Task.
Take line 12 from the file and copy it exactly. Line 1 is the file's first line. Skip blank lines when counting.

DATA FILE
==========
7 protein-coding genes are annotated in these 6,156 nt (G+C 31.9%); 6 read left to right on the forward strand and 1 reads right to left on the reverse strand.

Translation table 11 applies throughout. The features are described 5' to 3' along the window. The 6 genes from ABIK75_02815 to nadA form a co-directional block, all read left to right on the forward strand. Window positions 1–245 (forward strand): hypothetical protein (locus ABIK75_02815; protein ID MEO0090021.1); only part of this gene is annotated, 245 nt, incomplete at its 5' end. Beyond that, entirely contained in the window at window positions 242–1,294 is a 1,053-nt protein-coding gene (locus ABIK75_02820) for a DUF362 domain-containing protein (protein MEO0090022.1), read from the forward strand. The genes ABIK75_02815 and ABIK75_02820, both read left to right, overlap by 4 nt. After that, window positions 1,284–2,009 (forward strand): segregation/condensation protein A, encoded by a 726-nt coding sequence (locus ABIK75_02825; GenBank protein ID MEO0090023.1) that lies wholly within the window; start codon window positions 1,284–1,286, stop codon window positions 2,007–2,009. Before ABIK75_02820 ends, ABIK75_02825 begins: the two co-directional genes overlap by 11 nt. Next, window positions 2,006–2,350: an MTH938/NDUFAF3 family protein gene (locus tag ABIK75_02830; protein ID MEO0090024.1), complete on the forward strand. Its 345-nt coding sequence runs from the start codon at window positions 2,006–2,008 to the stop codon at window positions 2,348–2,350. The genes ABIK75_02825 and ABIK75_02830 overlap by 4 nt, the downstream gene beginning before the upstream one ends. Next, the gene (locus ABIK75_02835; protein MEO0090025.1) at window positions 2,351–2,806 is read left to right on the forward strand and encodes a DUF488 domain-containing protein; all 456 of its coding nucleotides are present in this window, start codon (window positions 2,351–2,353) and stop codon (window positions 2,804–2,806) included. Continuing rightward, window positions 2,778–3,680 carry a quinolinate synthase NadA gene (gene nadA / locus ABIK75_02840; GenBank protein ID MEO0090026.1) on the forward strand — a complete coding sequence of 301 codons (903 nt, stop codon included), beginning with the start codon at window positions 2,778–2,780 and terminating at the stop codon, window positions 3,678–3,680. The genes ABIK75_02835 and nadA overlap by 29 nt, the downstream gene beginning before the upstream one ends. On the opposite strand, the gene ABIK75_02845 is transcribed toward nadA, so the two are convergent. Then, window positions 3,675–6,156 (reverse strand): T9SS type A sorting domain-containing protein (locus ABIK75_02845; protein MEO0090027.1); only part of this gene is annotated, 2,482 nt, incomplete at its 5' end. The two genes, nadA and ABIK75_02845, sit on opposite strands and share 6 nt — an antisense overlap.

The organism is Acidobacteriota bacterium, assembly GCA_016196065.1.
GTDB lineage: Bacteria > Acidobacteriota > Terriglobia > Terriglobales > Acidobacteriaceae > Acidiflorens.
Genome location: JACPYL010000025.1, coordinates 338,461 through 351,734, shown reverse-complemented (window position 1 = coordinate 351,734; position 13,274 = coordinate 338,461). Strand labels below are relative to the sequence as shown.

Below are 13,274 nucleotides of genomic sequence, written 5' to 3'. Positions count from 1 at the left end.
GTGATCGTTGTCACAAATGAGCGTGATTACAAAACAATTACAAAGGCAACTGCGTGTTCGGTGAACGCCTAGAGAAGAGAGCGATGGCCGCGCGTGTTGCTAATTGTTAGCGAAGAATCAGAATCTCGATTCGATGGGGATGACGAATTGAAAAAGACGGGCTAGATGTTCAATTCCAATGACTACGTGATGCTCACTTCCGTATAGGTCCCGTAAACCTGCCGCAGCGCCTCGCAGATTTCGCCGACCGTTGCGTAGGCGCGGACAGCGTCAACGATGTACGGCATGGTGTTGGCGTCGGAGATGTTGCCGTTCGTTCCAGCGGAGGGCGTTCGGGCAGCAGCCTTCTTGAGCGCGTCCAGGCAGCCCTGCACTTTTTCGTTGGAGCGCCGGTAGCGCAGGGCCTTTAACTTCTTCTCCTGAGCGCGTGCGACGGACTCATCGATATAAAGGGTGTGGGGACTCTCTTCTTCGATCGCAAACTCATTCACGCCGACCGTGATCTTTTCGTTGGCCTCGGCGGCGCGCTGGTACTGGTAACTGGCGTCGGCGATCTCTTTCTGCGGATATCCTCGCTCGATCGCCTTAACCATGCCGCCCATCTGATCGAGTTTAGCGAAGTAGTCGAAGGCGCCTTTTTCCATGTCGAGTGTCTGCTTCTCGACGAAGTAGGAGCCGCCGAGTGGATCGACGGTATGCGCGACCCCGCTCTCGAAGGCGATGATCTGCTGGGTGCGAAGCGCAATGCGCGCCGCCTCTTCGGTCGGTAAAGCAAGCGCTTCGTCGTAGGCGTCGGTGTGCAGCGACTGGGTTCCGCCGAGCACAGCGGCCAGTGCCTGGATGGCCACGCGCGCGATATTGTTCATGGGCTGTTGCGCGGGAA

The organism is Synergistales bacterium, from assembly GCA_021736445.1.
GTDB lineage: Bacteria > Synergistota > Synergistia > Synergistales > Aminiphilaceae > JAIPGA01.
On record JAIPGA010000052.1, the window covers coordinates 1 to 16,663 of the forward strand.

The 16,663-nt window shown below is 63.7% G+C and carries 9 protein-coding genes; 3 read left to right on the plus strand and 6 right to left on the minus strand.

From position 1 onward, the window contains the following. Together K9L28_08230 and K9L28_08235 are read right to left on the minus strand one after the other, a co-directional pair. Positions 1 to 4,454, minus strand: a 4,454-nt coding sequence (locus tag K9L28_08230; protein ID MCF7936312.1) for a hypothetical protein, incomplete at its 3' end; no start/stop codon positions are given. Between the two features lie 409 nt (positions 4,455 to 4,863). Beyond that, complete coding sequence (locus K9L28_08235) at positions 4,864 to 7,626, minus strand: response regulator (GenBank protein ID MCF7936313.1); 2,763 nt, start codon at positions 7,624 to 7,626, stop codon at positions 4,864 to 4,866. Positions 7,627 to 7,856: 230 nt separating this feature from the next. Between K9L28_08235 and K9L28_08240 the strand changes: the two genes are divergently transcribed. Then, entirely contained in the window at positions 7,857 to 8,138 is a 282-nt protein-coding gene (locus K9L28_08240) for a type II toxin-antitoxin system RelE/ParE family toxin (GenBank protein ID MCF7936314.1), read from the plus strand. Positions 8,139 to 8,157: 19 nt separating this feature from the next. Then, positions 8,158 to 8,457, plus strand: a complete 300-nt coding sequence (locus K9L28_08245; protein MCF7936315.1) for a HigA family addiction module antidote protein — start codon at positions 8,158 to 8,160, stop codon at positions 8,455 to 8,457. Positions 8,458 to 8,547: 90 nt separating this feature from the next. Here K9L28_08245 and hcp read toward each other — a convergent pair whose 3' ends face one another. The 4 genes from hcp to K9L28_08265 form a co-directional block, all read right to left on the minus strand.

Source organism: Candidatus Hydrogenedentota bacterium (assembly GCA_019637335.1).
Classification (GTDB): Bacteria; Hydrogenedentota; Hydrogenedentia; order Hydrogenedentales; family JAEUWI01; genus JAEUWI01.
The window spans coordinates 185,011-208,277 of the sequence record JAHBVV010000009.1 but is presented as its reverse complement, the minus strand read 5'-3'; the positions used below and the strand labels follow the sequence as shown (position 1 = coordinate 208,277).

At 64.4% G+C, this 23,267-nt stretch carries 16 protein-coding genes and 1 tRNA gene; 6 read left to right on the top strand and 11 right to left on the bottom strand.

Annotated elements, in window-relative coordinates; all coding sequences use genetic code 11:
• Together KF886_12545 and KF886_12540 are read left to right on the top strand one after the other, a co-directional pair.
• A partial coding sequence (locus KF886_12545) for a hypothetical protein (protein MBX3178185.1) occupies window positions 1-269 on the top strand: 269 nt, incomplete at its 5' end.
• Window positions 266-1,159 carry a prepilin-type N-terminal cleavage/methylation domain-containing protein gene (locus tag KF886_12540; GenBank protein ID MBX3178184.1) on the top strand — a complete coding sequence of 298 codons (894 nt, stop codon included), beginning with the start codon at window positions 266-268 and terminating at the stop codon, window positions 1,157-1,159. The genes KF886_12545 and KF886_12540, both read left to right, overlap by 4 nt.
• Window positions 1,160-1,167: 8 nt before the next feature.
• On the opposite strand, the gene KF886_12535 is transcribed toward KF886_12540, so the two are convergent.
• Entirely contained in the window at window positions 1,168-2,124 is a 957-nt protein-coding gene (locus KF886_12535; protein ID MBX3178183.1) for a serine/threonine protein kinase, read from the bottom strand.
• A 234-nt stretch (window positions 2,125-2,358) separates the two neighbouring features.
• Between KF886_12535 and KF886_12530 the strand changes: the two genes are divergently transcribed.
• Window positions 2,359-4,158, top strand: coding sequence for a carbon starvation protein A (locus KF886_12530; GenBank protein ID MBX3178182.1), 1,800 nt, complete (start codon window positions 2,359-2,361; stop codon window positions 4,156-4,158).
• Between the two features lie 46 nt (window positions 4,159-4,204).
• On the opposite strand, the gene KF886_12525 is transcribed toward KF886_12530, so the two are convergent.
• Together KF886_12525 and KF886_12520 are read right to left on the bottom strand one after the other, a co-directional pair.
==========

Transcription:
From position 1 onward, the window contains the following. Together K9L28_08230 and K9L28_08235 are read right to left on the minus strand one after the other, a co-directional pair. Positions 1 to 4,454, minus strand: a 4,454-nt coding sequence (locus tag K9L28_08230; protein ID MCF7936312.1) for a hypothetical protein, incomplete at its 3' end; no start/stop codon positions are given. Between the two features lie 409 nt (positions 4,455 to 4,863). Beyond that, complete coding sequence (locus K9L28_08235) at positions 4,864 to 7,626, minus strand: response regulator (GenBank protein ID MCF7936313.1); 2,763 nt, start codon at positions 7,624 to 7,626, stop codon at positions 4,864 to 4,866. Positions 7,627 to 7,856: 230 nt separating this feature from the next. Between K9L28_08235 and K9L28_08240 the strand changes: the two genes are divergently transcribed. Then, entirely contained in the window at positions 7,857 to 8,138 is a 282-nt protein-coding gene (locus K9L28_08240) for a type II toxin-antitoxin system RelE/ParE family toxin (GenBank protein ID MCF7936314.1), read from the plus strand. Positions 8,139 to 8,157: 19 nt separating this feature from the next. Then, positions 8,158 to 8,457, plus strand: a complete 300-nt coding sequence (locus K9L28_08245; protein MCF7936315.1) for a HigA family addiction module antidote protein — start codon at positions 8,158 to 8,160, stop codon at positions 8,455 to 8,457. Positions 8,458 to 8,547: 90 nt separating this feature from the next. Here K9L28_08245 and hcp read toward each other — a convergent pair whose 3' ends face one another. The 4 genes from hcp to K9L28_08265 form a co-directional block, all read right to left on the minus strand.